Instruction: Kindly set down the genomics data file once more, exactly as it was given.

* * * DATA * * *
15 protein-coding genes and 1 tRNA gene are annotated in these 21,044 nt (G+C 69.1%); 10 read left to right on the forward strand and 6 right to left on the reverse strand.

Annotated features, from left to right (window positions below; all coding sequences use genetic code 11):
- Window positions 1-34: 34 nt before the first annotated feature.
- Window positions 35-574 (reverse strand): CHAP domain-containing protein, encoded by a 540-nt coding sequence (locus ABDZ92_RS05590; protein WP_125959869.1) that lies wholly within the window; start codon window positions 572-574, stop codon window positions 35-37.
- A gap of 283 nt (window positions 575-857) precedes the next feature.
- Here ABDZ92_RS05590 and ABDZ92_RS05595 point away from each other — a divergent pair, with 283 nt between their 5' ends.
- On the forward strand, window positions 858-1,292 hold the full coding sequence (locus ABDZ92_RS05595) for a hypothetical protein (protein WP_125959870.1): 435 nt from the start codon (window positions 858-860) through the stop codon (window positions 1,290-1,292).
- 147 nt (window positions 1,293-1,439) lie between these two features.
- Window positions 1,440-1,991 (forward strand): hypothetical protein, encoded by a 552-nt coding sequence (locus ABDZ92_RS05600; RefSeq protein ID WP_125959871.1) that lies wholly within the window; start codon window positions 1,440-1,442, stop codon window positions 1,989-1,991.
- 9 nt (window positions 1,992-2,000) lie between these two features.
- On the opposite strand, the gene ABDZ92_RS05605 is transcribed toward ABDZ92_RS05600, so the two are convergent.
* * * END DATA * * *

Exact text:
15 protein-coding genes and 1 tRNA gene are annotated in these 21,044 nt (G+C 69.1%); 10 read left to right on the forward strand and 6 right to left on the reverse strand.

Annotated features, from left to right (window positions below; all coding sequences use genetic code 11):
- Window positions 1-34: 34 nt before the first annotated feature.
- Window positions 35-574 (reverse strand): CHAP domain-containing protein, encoded by a 540-nt coding sequence (locus ABDZ92_RS05590; protein WP_125959869.1) that lies wholly within the window; start codon window positions 572-574, stop codon window positions 35-37.
- A gap of 283 nt (window positions 575-857) precedes the next feature.
- Here ABDZ92_RS05590 and ABDZ92_RS05595 point away from each other — a divergent pair, with 283 nt between their 5' ends.
- On the forward strand, window positions 858-1,292 hold the full coding sequence (locus ABDZ92_RS05595) for a hypothetical protein (protein WP_125959870.1): 435 nt from the start codon (window positions 858-860) through the stop codon (window positions 1,290-1,292).
- 147 nt (window positions 1,293-1,439) lie between these two features.
- Window positions 1,440-1,991 (forward strand): hypothetical protein, encoded by a 552-nt coding sequence (locus ABDZ92_RS05600; RefSeq protein ID WP_125959871.1) that lies wholly within the window; start codon window positions 1,440-1,442, stop codon window positions 1,989-1,991.
- 9 nt (window positions 1,992-2,000) lie between these two features.
- On the opposite strand, the gene ABDZ92_RS05605 is transcribed toward ABDZ92_RS05600, so the two are convergent.